It is no secret that many contemporary rock and blues musicians have "borrowed" from the old time blues musicians. If imitation is the highest form of flattery, than certainly the old delta blues musicians from the early 1900's must be highly regarded. I thought it would be interesting to hear how various artists over the years have interpreted Robert Johnson's famous "Walkin' Blues". Click on the picture of any of the artists above, to hear a short audio clip of their version of the song, as well as a short biography of each artist. If your browser supports "Quicktime" .mov files, the clip will automatically play once loaded in the browser. If the clips do not play you can click on the link in each biography to download a .wav file of that clip. Below are the words to "Walkin' Blues"
I woke up this mornin' feelin' round for my shoes Know 'bout 'at I got these old walkin'blues, Woke up this mornin' feelin' round oh, for my shoes But you know 'bout 'at I got these old walkin blues Lord I, feel like blowin' my woh-old lonesome home Got up this mornin', my little Bernice was gone, Lord I feel like blow-oon' my lonesome home Well, I got up this mornin' woh-all I had was gone Well-ah leave this morn' if I have to woh, ride the blind, I've feel mistreated and I don't mind dyin' Leavin' this morn', ah I have to ride a blind Babe, I been mistreated baby, and I don't mind dyin' Well some people tell me that the worried blues ain't bad Worst old feelin' I most ever had Some people tell me that these old worried old blues ain't bad It's the worst old feelin' I most ever had She got a Elgin movement from her head down to her toes Break in on a dollar most anywhere she goes,oooooo To her head down to her toes (Oh honey) Lord, she break in on a dollar most anywhere she goes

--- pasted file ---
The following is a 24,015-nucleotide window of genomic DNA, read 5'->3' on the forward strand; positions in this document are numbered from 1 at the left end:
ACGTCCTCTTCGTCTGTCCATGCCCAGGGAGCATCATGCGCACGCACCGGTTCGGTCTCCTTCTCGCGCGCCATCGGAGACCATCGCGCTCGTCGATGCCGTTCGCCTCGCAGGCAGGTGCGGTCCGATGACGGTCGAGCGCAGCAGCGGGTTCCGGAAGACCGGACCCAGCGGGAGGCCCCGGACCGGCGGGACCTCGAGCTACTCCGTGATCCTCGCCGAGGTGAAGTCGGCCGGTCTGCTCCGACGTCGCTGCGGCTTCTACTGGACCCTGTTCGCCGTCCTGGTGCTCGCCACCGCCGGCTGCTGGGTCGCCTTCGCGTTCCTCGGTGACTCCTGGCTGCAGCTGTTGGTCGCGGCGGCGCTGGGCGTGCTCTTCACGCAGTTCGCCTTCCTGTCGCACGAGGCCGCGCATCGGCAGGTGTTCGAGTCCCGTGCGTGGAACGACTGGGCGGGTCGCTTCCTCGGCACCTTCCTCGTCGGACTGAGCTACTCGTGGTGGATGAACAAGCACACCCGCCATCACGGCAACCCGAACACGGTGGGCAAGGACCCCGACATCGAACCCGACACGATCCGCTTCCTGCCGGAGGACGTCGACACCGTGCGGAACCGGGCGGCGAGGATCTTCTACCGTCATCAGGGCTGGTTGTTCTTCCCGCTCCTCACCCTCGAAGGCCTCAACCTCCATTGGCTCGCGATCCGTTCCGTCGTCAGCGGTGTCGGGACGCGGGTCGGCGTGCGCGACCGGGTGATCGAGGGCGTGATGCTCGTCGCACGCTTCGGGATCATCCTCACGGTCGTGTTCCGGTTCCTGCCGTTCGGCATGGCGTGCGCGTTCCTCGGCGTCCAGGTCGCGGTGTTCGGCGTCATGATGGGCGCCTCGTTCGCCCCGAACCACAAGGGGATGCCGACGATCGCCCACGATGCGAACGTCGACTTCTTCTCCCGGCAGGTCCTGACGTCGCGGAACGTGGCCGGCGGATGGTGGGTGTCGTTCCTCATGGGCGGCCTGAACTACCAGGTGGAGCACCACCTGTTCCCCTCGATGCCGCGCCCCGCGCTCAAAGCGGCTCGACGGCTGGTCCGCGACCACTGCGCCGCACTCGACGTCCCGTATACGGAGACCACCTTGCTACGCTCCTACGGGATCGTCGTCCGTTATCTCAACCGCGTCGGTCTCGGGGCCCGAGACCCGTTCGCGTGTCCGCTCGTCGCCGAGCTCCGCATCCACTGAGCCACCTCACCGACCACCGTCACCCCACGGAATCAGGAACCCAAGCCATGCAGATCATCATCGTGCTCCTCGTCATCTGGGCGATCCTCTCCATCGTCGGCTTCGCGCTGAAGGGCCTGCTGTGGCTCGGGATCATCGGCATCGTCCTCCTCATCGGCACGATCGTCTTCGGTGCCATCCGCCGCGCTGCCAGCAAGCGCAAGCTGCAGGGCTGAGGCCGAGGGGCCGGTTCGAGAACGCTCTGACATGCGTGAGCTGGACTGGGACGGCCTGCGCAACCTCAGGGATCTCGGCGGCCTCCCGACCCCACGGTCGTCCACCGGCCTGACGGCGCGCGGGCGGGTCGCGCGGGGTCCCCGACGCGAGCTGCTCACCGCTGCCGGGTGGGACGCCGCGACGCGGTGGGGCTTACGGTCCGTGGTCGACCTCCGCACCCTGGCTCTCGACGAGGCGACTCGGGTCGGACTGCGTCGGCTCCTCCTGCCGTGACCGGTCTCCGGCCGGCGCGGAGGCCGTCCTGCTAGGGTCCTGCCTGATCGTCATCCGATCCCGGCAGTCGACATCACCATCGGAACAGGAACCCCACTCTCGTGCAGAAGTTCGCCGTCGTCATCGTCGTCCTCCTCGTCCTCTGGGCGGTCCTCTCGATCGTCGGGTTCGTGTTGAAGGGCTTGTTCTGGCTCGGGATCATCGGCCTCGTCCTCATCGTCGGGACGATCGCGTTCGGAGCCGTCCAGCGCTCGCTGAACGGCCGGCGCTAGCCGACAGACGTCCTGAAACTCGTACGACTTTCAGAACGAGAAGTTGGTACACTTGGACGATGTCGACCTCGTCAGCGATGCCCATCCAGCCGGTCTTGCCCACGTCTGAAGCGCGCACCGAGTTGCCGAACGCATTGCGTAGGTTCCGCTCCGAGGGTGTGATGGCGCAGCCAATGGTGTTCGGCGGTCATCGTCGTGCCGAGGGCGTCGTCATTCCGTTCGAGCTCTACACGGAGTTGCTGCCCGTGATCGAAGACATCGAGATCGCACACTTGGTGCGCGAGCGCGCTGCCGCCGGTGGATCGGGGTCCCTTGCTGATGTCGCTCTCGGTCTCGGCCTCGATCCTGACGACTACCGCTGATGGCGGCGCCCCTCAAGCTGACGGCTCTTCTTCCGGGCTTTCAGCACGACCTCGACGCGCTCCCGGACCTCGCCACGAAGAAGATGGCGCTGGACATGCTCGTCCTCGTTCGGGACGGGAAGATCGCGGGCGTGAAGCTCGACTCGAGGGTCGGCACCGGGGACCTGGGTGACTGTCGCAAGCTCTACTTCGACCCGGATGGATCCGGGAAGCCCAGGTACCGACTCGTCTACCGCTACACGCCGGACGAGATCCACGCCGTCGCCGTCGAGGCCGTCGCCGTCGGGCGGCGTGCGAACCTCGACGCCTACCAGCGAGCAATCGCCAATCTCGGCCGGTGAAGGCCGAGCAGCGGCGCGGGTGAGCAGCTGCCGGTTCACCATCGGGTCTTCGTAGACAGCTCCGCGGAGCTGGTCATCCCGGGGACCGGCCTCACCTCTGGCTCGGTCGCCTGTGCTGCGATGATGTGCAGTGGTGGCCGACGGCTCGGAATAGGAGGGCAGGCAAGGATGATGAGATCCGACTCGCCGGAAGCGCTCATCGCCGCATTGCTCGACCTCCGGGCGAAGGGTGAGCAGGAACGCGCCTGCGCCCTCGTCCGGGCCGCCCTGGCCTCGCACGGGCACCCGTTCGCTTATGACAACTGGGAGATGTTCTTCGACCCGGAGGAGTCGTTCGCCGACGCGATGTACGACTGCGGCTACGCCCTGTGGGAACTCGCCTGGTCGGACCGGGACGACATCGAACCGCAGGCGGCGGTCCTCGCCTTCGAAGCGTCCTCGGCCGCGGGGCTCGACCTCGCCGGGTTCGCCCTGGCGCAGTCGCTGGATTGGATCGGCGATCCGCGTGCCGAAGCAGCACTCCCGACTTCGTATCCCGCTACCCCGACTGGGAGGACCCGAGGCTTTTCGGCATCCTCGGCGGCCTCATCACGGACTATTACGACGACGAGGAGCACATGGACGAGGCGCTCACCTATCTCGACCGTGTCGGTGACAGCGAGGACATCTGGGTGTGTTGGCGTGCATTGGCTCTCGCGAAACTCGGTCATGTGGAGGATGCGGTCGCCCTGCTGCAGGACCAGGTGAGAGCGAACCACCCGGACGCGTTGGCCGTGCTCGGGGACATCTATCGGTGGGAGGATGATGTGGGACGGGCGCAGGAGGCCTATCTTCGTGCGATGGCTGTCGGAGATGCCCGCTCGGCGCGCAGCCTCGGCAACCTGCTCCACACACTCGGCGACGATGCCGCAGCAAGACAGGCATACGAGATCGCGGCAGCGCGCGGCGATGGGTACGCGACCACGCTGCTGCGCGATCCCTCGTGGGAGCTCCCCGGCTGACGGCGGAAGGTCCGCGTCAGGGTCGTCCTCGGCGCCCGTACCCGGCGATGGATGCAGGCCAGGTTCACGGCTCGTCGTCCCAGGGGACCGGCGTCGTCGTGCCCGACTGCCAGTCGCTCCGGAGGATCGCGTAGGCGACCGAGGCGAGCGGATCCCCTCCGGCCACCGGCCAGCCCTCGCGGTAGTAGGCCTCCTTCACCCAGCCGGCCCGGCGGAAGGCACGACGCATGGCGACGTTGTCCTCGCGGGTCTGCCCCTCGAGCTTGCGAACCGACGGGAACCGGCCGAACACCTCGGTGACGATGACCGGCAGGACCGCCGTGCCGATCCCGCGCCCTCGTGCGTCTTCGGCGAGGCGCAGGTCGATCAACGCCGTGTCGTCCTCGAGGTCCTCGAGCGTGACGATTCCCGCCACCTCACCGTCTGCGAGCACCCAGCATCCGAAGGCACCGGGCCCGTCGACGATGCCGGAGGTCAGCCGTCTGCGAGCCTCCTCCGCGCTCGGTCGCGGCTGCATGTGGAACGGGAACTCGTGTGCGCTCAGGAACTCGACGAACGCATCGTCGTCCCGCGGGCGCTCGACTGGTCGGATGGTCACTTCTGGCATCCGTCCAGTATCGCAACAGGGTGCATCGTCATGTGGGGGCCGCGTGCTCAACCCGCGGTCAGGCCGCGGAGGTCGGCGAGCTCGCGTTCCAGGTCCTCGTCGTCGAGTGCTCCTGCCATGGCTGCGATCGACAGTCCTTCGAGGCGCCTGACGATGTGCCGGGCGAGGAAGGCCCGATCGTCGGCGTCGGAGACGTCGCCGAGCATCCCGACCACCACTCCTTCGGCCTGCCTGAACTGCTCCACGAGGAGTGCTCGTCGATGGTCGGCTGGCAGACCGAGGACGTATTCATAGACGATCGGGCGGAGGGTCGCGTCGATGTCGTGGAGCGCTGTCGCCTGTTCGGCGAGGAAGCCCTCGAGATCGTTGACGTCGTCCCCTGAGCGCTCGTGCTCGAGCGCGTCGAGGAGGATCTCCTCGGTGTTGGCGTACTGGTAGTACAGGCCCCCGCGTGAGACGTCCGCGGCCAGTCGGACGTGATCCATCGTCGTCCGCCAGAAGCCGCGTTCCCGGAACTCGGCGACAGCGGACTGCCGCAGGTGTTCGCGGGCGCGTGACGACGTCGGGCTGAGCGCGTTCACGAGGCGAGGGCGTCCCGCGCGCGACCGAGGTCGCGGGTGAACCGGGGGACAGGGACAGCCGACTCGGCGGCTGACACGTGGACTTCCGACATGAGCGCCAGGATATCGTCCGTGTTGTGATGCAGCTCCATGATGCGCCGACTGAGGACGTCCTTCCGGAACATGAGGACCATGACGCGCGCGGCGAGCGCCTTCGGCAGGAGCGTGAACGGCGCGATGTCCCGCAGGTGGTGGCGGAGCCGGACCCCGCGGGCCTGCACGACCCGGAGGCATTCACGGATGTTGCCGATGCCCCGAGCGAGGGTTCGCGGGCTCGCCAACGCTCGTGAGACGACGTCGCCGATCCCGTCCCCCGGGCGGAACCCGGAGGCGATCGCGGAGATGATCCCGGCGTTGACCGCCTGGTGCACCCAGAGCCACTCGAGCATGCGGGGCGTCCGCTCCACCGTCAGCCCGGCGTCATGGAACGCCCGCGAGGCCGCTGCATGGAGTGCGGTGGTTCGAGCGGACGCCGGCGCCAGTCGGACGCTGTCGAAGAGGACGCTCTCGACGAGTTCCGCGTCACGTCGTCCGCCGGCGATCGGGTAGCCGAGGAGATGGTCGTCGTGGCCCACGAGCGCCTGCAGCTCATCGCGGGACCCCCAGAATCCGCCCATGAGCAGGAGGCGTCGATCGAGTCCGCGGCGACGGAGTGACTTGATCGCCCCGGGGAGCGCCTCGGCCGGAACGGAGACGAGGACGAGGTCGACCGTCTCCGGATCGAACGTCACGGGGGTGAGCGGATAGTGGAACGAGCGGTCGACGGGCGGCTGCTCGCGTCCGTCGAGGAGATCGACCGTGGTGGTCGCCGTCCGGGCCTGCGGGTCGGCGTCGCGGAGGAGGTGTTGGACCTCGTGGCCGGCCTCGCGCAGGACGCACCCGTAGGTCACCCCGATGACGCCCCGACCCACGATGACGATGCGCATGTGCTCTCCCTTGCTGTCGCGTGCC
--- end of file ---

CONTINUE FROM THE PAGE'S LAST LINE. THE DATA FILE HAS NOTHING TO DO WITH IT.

Click on the individual pictures at the top of the page to go that musicians biography and sound clip.